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Ontario continues to favour big-box stores during new lockdown

After the province of Ontario enacted a second state of emergency, businesses deemed non-essential are now forced to cease curb-side pickup and close by 8 p.m. However, the new rules continue to make exceptions for big-box stores and large retailers.

The Director of Provincial Affairs Ontario for the Canadian Federation of Independent Businesses (CFIB) Julie Kwiecinski says that the root of the issue is the unfairness of the new rules.

“Small business owners just found out yesterday that big box retailers are permitted to stay open past 8 p.m. so long as they provide a full range of groceries,” said Kwiecinski told True North.

“Our members are incredibly disappointed.”

The CFIB received a letter from the provincial government confirming large retailers can stay open past the curfew, a privilege not afforded to entrepreneurs.

“This government says it defends small business. We don’t understand how they can tell us it’s safer to go to a giant Walmart with lots of people, instead of a small business with stringent protocols in place,” said Kwiecinski.

“The government has not been able to provide any evidence to substantiate that what it’s doing will make COVID numbers go down.”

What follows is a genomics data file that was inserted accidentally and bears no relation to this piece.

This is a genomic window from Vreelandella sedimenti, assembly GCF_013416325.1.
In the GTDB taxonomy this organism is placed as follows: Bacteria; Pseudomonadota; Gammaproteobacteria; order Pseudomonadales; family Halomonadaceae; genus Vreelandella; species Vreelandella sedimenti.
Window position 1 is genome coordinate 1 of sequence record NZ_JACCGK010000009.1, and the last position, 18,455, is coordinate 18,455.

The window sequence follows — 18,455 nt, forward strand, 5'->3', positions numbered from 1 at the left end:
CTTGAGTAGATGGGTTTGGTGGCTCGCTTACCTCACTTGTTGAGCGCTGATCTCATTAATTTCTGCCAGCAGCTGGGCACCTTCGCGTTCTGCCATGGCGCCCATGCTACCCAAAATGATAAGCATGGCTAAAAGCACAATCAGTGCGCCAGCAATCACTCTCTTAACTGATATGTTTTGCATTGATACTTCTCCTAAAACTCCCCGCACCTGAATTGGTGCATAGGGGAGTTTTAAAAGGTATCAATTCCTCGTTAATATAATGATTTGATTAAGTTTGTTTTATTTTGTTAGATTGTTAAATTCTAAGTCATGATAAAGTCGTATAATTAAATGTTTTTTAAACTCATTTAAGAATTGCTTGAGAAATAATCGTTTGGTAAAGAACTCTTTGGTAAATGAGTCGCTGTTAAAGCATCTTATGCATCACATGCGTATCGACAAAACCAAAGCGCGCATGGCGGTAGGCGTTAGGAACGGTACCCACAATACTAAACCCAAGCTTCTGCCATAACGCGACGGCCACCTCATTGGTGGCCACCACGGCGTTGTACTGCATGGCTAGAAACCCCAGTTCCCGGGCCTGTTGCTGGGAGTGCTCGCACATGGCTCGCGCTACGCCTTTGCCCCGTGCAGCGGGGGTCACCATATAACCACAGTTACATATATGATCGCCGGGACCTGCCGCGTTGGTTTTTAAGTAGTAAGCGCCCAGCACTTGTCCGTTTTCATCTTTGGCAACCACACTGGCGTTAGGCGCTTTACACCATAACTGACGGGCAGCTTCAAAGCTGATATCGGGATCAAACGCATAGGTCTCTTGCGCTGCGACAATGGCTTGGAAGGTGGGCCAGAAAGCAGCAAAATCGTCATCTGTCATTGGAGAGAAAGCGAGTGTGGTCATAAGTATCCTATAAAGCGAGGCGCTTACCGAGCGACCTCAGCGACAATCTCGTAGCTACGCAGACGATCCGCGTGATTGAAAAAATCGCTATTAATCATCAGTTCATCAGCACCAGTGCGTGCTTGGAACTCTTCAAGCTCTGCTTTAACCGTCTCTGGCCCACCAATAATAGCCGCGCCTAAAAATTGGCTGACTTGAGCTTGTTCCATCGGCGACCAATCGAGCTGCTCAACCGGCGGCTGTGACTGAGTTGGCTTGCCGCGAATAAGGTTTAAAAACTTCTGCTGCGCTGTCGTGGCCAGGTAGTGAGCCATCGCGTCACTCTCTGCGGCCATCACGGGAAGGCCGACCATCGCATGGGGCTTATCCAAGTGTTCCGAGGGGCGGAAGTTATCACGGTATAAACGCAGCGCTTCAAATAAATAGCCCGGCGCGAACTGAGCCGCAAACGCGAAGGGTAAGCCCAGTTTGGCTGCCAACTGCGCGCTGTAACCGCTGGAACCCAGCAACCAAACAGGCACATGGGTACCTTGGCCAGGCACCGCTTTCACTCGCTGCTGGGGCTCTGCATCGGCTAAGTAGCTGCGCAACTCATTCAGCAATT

Under the new order, businesses are also no longer permitted to make deliveries themselves. By being forced to use couriers, this adds to the mounting financial pressure independent businesses are facing through the pandemic and the ensuing lockdowns.

In a press release, Minister at the Ontario Ministry of Labour, Training and Skills Development Monte McNaughton thanked businesses for operating responsibly and promised to punish those who operate outside the guidelines.

“Where we find an employer who has been acting in bad faith, we won’t hesitate to take action by immediately slapping them with a ticket and a fine. There will be real consequences for those who break the rules,” said McNaughton 

Individuals and businesses can be fined $750 for not following the rules and $1000 for preventing others from doing so.

The provincial government has set maximum fines at $100,000 for individuals and $10 million for corporations. The government has also warned of prosecution and a year in jail for non-compliance.

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